In What Would Google Do? I wrote this about the idea of the Googley car company, using Zipcar — just sold to Avis — as a jumping off point to the idea of a car company as a service that gets you where you want to go (more than a manufacturer that sells you steel). Little could I know that Google was developing the self-driving car. So this morning, I fantasized that Google had instead bought Zipcar as the start of a service that just gets you where you want to go (serving you entertainment and advertising along the way). Here’s what I wrote in WWGD?:
I discussed my rationale for the open-source car platform with Fred Wilson, a venture capitalist you’ll hear from shortly, and asked him what a Googley car company would look like. He said it already exists. It’s Zipcar, which provides 5,000 cars to 200,000 drivers in various cities and campuses. Drivers join Zipcar for $50 a month, then make reservations online and pick up a car in any of a number of garages, paying $9 an hour or $65 a day in New York, including insurance, gas, and 180 miles. I can get similar rates from traditional rental companies but with less flexibility and convenience. Zipcar says each of its cars replaces 15 privately owned cars and that 40 percent of its members decide to give up owning a car. Similarly, Paris’ mayor announced in 2008 that the city would follow its successful bike-sharing program by making 4,000 electric cars available to residents to pick up and drop off at 700 locations. The goal is to get Parisians to buy fewer cars.
I know what you’re thinking (and can hear the peals of laughter all the way from Detroit): The last thing a car company should want is fewer cars. Are you nuts, Jarvis? Are you a communist or some tree-hugging fanatic? No. I’m just turning the industry upside-down. When I put the question to adman Rishad Tobaccowala, whose agency works in the auto industry, he said Detroit is not really in the business of making cars. He channeled the Googley car company and said: “I’m in the business of moving people from place A to place B. How can I do it in different ways? And as they are moving from place A to place B, how do I make them feel secure and connected?” He said that except for sleep, we spend more time moving around than at home. “Screw Starbucks as the ‘third place.’ The third place today is the automobile.” What is the automobile really about? “Navigation and entertainment,” he said—not necessarily manufacturing. Indeed, Tobaccowala said the most interesting parts of the General Motors business had been OnStar and—credit crunch aside—financing. Manufacturing is expensive, vulnerable to commodity pricing, labor-intensive, weighed down by gigantic benefit costs, and competitive. There’s the tyranny of atoms.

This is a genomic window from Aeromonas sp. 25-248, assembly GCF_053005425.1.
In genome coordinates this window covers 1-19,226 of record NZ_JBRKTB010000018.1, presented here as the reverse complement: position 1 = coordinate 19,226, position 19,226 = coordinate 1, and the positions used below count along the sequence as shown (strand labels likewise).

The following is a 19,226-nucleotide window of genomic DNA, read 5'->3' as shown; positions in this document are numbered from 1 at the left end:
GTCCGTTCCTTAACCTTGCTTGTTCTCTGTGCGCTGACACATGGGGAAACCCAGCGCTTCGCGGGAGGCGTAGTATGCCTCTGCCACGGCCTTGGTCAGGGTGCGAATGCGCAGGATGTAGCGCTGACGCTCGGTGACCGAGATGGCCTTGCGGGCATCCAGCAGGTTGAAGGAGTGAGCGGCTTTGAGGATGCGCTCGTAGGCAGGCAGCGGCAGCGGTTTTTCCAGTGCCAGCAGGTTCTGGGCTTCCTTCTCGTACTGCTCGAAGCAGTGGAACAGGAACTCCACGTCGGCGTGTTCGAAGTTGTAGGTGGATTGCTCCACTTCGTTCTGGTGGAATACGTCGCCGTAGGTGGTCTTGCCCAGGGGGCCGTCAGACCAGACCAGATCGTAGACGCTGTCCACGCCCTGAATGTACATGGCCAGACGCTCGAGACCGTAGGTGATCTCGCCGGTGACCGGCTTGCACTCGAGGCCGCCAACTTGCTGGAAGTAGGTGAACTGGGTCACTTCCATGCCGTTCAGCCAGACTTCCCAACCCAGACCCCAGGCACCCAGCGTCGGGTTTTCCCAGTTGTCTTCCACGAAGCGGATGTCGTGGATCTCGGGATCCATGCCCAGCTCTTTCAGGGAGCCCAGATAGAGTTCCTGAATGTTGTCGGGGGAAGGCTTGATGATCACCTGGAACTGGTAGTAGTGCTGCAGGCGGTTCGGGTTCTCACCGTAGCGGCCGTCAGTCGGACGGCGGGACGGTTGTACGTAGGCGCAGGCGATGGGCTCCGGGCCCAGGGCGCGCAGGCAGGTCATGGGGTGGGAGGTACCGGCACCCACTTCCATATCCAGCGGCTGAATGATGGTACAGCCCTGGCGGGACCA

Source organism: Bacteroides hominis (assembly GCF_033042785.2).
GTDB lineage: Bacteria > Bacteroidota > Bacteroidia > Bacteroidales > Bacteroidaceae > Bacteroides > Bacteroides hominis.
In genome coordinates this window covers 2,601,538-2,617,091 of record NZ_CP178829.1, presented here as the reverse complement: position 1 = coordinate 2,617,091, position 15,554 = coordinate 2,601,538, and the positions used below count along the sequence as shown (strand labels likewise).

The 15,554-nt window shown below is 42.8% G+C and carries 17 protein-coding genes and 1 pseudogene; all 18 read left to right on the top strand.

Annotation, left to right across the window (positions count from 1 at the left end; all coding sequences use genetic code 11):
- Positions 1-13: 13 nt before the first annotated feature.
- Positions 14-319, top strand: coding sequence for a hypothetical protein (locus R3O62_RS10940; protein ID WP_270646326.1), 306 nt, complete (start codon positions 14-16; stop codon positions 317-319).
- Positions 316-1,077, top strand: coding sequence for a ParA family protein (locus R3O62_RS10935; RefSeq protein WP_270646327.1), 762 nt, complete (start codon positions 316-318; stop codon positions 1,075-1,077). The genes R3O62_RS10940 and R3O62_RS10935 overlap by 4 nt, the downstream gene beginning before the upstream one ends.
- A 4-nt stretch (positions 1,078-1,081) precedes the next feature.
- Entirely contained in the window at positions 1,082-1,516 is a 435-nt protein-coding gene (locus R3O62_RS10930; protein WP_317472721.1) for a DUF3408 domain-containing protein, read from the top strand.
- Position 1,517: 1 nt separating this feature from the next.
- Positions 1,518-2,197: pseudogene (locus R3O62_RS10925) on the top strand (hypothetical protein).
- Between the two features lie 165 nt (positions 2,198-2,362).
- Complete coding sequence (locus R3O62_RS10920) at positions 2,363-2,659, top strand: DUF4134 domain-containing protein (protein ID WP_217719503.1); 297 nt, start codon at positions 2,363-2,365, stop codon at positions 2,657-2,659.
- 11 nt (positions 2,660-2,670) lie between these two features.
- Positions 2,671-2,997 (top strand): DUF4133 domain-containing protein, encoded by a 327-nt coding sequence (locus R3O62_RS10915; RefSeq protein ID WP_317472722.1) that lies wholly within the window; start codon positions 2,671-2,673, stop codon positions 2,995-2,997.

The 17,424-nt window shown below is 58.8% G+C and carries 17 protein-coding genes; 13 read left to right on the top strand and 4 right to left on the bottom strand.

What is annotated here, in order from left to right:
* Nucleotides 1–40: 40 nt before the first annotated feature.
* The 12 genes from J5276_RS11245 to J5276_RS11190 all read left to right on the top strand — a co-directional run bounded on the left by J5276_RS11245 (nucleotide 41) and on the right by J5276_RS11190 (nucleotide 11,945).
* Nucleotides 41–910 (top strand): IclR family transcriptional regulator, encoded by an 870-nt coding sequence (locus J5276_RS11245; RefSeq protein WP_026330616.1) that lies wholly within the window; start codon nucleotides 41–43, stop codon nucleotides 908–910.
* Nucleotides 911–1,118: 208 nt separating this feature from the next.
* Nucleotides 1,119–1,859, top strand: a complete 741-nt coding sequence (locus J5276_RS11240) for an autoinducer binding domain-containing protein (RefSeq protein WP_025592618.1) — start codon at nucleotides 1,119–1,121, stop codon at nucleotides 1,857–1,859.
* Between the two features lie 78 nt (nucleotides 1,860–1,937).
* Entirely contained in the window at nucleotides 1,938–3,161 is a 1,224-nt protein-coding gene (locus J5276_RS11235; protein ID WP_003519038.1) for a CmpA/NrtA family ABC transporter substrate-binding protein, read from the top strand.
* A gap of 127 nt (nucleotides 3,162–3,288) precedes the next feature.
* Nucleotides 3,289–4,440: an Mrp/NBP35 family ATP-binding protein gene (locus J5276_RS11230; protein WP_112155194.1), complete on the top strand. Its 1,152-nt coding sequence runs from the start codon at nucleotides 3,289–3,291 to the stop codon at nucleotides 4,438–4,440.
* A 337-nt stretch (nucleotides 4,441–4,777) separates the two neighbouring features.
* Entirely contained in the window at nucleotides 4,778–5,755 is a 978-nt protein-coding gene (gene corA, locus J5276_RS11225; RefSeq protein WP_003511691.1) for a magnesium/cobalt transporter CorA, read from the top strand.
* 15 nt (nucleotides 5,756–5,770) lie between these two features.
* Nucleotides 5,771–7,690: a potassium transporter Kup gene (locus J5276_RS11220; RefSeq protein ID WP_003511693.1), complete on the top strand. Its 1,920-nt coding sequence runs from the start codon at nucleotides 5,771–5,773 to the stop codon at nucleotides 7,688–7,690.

What if a car company became the leader in getting people around and used others’ hardware: planes, trains, and automobiles? You tell the system where you need to go—or with access to your Google Calendar, it just knows—and it gives you choices at various price points: Today, you can take the train for less. Tomorrow, you drive because you’re running errands. The day after, you carpool to save money. This weekend, you get a nice Mercedes for the anniversary dinner. Next week, you take a chauffeur-driven car to impress clients. Along the way, you can pay for options: your entertainment synced in the car, wireless connectivity on the train, alerts to your iPhone, navigation concierges who direct you around jams. This is the new personal transportation and connections company built on the old car company as a platform. Hop aboard the Googlemobile.